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This was a good employment report, but not quite the blowout that some are taking it to be. Gains were concentrated in only a few sectors, and some areas showed surprising weakness. But the labor market nonetheless remains at the tightest levels it's been at in seven years.

• Employers added 180,000 jobs in March, and January and February were each revised up by 16,000. It still looks like the February figure, now +113,000, was depressed by weather, suggesting that March's higher-than-expected total got a compensatory meteorological lift. The average of the two is just under 150,000, which feels like the current trend. That is still above the rate of population growth; to match pop growth, monthly payroll gains should be around 140,000.

• These gains were rather narrowly distributed, however. The old standbys, health care and bars and restaurants, together contributed more than a quarter of the gains. Nearly a third the total gain came from construction - but most of that from specialty trade contractors, who mostly finish buildings rather than start them. Residential building was off by 1,000, and February's loss of 3,000 was revised down to 4,000. Much of the gains in specialty trades were reversals of February's losses; residential specialty trades are still 9,000 below January levels. Manufacturing was off 16,000. Retail, however, added 36,000 (and was the source of about two-thirds of the upward revision to February employment); this is a burst of strength from what had been a lagging sector.

• Professional and business services, the heart of the post- industrial economy, fell 7,000, its first decline since November 2004, and a sharp contrast with its average gain of 37,000 in the previous six months. Declines in this sector are rare outside recessions; this is one of the things that keep us from reading this as a truly strong report. Within the sector, temp employment fell by 1,000, the second consecutive monthly decline; while February's decline could be attributed to weather, continuing weakness in this sector in March suggests not a lot of pent-up hiring demand for future months. And information, another post-industrial star, was off 5,000; finance was unchanged.

• Diffusion indexes confirmed the narrowness of the gains, with the one- and three-month measures actually falling, an unusual contradiction of the headline payroll number's month-to-month expansion. The six- and twelve-month indexes were up, but are still below their year-ago levels, and remain below historical expansion averages.

• The workweek rose 0.1 hour to 33.9 (and February's was revised up 0.1 hour); manufacturing was up 0.2 hours to 41.1, the highest in several months, but still below last summer's levels. Aggregate hours turned in a strong performance, up 0.6%, led by goods production, up 1.4%. These are some of the best numbers of the last few years.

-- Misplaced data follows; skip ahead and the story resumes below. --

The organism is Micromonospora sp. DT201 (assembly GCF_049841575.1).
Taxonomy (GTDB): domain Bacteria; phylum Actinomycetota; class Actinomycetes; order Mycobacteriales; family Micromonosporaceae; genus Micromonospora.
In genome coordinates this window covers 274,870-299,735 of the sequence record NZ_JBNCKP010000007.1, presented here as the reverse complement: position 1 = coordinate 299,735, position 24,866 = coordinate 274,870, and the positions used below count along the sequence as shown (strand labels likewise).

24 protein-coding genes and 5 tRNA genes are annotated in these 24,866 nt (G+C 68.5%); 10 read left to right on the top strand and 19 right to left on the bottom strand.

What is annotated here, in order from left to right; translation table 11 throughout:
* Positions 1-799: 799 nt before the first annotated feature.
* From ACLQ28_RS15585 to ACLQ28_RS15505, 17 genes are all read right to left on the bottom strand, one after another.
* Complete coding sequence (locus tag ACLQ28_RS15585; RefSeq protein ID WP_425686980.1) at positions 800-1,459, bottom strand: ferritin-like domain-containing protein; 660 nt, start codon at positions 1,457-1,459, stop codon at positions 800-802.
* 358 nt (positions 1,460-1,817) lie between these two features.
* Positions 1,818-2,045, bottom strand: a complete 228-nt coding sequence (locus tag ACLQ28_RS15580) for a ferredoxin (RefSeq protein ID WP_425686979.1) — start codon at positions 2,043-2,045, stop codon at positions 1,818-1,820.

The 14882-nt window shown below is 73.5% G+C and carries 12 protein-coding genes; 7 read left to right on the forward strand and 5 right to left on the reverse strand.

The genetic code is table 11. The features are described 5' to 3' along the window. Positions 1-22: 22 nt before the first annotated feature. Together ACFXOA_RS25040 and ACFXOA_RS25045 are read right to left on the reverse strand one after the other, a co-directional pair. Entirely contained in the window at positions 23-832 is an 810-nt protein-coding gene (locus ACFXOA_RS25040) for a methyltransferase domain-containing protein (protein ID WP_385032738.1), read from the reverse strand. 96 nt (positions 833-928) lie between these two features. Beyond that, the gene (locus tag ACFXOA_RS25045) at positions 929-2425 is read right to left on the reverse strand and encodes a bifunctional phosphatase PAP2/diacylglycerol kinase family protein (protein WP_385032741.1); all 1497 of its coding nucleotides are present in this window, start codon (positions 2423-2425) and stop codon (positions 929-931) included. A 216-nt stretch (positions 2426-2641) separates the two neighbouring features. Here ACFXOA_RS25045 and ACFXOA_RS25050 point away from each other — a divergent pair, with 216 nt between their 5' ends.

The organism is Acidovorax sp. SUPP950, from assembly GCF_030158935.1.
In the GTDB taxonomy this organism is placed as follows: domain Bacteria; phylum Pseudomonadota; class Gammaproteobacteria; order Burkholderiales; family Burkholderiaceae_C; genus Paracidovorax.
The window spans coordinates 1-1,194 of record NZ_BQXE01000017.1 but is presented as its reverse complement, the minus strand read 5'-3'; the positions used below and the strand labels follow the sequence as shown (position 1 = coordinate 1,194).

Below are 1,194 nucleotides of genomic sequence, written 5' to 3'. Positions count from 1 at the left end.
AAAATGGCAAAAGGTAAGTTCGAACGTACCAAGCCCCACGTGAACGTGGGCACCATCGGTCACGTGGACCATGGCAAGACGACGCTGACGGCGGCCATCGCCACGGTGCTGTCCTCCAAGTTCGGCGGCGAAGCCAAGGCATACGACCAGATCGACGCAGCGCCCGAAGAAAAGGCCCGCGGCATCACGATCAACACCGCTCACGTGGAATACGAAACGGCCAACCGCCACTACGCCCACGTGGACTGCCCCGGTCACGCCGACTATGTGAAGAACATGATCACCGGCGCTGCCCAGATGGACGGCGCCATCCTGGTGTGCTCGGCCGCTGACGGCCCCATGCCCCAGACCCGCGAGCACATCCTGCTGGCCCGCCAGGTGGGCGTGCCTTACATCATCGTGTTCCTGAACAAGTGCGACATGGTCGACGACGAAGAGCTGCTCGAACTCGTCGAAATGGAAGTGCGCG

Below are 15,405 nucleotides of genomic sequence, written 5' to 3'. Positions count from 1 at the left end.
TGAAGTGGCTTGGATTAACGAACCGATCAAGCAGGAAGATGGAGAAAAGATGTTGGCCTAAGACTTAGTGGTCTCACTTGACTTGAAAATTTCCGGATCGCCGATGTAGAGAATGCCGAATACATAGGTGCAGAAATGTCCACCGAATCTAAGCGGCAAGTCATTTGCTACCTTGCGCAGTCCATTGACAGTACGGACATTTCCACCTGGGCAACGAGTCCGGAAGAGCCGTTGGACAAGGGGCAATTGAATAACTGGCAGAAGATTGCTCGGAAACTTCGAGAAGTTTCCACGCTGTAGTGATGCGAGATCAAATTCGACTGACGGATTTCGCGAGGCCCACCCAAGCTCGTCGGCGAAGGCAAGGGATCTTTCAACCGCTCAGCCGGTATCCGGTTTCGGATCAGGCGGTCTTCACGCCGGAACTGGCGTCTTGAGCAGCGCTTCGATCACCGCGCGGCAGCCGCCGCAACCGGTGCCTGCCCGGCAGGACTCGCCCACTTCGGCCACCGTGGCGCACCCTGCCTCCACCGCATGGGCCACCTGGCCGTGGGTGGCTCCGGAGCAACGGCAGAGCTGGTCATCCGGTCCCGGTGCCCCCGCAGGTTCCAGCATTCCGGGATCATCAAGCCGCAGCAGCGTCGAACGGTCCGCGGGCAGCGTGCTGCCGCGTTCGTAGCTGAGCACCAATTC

• Average hourly earnings were up 0.3%; the back months were unrevised. Year-to-year gains fell by 0.1 points to 4.0%, their lowest level since last fall. Oddly, manufacturing pulled up the averages; earnings in private services were up just 0.2%, and yearly gains fell by 0.2 points to 4.2%. Of course, whether these numbers are still "too high" depends on what's going on with productivity. Weekly earnings were up a healthy 0.6% - not the highest level of the past year by any means, but some help to demand as mortgage equity withdrawal slows.

• Household employment, adjusted to match the payroll concept, rose 420,000 - but it fell hard in February, down 278,000. The two-month gain, then, is 142,000 - and that's not an average, that's the two- month total. No doubt weather was the culprit in the volatility, but the average gain of 71,000 for the two months is not suggesting underlying strength that the establishment survey is missing.

• The unemployment rate fell to 4.4%, matching its low for the cycle (set last October - though it's slightly lower if you want to take it out to three decimal places). The employment/population ratio rose 0.1 to 63.3% - not the high for the cycle, which was December's 63.4%, but extending the sustained strength in this measure first established last fall.

• The pool of available workers - the officially unemployed plus those classed as not in the labor force but wanting a job now - fell to 4.9% of the civilian population, matching its December level, and just 20 basis points above its all-time low, set several times in 2000.

So while this month's report isn't as mighty as it looks at first glance, it is consistent with a gradually tightening labor market. Inflation hawks on the FOMC would doubtless prefer a gradually loosening labor market, a goal that will require monthly employment gains closer to 100,000 than 150,000.

- Philippa Dunne & Doug Henwood